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Currency Trading Fuels Cryptocurrency Growth

By Mike Faden

The number and market value of Bitcoin-like digital “cryptocurrencies” has exploded in recent years, with some experts attributing the growth at least as much to speculative currency trading as to their use in payment services.1,2

An analysis by researchers at the University of London and other institutions found that actively traded currencies numbered some 600 as of May 2017;3 new cryptocurrencies appear and disappear continuously, and about 1,500 cryptocurrencies have emerged since the introduction of Bitcoin in 2009.


The same analysis also highlighted an exponential increase in these currencies’ so-called “market capitalization” – calculated as the value of a currency unit multiplied by the number of units available. Though individual currencies remain highly volatile,4 the total market capitalization of all analyzed currencies reached a record $91 billion in May 2017, due largely to sharp rises in the value of Bitcoin and other actively traded digital currencies in the preceding months.


This article examines the cryptocurrency phenomenon and some of the factors contributing to its extraordinary growth.


Cryptocurrencies’ Promise for B2B Payments Services


Like Bitcoin, other cryptocurrencies being traded generally are based on distributed ledgers (blockchains) designed to enable fast, secure B2B payments and other transactions..5 The term cryptocurrency refers to the use of encryption techniques in the generation of the currency and the verification of payments. Bitcoin and many other cryptocurrencies also enable anonymous payments (because, like email, accounts cannot always be tracked back to a specific person) and use decentralized technology that isn’t controlled by financial institutions. The anonymity is one reason that some cryptocurrencies remain controversial, since Bitcoin and other cryptocurrencies have been used in some criminal activities.6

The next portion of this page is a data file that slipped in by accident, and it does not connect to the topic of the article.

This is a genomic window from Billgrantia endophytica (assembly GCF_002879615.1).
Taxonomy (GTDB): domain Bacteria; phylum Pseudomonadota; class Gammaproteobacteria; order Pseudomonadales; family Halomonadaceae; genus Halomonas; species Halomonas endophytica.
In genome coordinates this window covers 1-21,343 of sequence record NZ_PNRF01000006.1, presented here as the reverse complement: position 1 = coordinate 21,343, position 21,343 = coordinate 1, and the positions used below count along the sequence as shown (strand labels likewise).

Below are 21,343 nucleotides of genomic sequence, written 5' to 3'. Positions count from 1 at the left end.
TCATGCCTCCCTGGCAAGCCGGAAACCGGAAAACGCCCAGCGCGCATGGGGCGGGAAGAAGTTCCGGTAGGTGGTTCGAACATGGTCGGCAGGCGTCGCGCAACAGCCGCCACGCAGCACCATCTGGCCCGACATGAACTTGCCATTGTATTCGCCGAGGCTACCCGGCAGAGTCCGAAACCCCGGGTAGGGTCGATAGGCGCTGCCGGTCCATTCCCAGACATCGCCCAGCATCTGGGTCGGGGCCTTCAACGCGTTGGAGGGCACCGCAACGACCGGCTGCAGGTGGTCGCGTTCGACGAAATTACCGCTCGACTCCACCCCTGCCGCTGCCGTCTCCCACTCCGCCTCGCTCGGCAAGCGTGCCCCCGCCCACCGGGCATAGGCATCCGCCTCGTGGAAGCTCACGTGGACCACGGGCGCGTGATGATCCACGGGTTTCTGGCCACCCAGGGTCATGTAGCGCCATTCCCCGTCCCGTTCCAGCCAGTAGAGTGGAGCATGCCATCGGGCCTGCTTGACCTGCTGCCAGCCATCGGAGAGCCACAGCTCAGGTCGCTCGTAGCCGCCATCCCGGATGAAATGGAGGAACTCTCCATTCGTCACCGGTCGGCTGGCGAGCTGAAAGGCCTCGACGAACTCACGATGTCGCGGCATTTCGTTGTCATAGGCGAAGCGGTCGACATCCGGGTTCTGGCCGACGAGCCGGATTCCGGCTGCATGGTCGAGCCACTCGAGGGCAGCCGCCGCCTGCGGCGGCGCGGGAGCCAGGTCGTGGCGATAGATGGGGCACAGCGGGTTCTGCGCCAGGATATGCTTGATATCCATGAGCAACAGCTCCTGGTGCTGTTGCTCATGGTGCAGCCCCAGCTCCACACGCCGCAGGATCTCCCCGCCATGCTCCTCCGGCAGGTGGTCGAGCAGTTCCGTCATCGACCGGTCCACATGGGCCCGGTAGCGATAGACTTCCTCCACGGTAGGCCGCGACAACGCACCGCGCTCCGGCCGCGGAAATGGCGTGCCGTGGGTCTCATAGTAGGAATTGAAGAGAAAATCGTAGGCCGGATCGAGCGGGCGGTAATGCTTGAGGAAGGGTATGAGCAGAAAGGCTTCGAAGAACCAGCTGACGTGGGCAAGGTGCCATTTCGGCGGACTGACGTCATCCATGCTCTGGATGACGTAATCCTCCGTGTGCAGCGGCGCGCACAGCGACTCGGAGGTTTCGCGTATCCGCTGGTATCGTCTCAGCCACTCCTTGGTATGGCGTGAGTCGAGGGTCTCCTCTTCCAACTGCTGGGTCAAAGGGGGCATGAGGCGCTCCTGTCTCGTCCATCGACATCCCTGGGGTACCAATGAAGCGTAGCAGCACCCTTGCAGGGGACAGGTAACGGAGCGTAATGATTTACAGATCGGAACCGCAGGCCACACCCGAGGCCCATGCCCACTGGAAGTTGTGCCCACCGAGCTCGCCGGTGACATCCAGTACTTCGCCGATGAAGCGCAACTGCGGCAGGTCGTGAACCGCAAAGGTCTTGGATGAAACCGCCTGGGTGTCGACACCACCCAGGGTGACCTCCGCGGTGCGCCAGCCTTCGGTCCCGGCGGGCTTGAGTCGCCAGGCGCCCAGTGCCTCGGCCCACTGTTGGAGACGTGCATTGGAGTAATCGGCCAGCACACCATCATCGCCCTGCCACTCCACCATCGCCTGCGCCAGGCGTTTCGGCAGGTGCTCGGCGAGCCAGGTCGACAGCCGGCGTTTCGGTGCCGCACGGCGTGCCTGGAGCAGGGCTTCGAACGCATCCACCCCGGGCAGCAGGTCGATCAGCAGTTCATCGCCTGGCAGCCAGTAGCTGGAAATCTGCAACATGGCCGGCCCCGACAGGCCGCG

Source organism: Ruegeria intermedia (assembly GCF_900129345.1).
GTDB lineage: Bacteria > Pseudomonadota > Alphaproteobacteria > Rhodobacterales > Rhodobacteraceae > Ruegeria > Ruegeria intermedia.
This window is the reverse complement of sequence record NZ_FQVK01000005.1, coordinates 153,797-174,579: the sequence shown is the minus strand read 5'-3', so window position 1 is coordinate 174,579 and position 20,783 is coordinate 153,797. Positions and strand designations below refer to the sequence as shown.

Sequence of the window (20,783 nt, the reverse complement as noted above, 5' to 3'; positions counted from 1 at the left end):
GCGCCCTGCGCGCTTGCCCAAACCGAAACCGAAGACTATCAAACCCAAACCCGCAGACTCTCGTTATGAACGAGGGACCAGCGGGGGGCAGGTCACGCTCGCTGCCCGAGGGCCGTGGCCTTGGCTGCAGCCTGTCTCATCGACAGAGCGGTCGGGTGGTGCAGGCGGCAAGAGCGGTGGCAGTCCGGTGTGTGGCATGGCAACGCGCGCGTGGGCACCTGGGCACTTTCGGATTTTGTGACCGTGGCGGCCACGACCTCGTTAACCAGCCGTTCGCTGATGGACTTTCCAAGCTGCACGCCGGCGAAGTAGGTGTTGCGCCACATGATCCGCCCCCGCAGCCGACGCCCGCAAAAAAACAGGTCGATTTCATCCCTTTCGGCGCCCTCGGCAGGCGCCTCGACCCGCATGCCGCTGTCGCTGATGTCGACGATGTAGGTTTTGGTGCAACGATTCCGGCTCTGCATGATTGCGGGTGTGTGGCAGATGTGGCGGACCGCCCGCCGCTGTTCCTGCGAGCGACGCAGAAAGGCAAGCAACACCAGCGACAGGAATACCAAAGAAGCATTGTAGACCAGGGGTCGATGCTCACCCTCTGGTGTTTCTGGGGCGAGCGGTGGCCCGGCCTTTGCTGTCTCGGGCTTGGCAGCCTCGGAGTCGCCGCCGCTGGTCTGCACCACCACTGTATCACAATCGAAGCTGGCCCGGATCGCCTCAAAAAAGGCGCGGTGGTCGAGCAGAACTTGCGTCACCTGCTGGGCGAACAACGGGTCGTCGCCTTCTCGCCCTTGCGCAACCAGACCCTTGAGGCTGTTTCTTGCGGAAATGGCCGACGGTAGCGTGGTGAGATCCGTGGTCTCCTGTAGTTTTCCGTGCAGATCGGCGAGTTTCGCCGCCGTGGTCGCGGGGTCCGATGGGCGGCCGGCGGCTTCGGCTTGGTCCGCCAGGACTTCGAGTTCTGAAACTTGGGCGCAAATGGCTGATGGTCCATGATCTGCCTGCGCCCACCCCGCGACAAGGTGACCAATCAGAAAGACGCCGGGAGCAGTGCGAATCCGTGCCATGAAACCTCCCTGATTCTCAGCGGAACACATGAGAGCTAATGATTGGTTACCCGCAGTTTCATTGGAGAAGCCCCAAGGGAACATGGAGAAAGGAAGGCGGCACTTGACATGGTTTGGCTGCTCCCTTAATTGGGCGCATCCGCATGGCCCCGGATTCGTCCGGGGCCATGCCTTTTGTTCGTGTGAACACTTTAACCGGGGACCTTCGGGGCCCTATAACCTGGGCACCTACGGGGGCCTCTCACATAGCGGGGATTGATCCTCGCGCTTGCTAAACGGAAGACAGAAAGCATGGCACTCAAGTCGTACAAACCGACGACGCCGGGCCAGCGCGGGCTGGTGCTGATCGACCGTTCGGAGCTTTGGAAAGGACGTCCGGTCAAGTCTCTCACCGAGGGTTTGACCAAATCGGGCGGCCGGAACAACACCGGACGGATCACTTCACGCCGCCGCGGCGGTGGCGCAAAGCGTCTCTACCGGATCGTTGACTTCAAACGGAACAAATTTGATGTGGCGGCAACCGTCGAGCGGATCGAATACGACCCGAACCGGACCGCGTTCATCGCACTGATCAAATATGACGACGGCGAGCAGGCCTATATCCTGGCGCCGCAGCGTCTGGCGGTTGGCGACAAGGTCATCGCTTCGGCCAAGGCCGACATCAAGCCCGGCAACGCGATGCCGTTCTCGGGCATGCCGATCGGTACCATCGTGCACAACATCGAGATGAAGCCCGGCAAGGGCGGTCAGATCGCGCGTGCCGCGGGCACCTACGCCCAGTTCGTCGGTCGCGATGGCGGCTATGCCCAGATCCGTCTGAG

The extensive Global Cryptocurrency Benchmarking Study, produced by the University of Cambridge Center for Alternative Finance, says that most cryptocurrencies offer little to no innovation. “The majority of cryptocurrencies are largely clones of Bitcoin or other cryptocurrencies and simply feature different parameter values,” such as differences in the supply of currency and the way it is issued, according to the study.7


In contrast, the study says that other cryptocurrencies “provide novel and innovative features,” such as blockchains that use different methods for verifying transactions or support “smart” self-executing contracts that enable their use for a wide variety of applications. Notably, these cryptocurrencies are among those that are the fastest growing in value. Though Bitcoin still dominates, its share of total cryptocurrency market capitalization dropped from 86 percent in March 2015 to 72 percent in March 2017, according to the study.


By June, Bitcoin’s share had fallen even farther to less than 50 percent, as measured by Several other currencies, meanwhile, had grown in market cap share, according to the University of Cambridge study: the second-largest after Bitcoin was Ethereum, a platform designed to support smart contracts (its currency is called Ether). The others included Ripple (XRP), which is being used by financial institutions to implement B2B payment services; DASH and Monero, which the study notes are privacy-focused currencies; and Litecoin.


Currency Trading and Speculation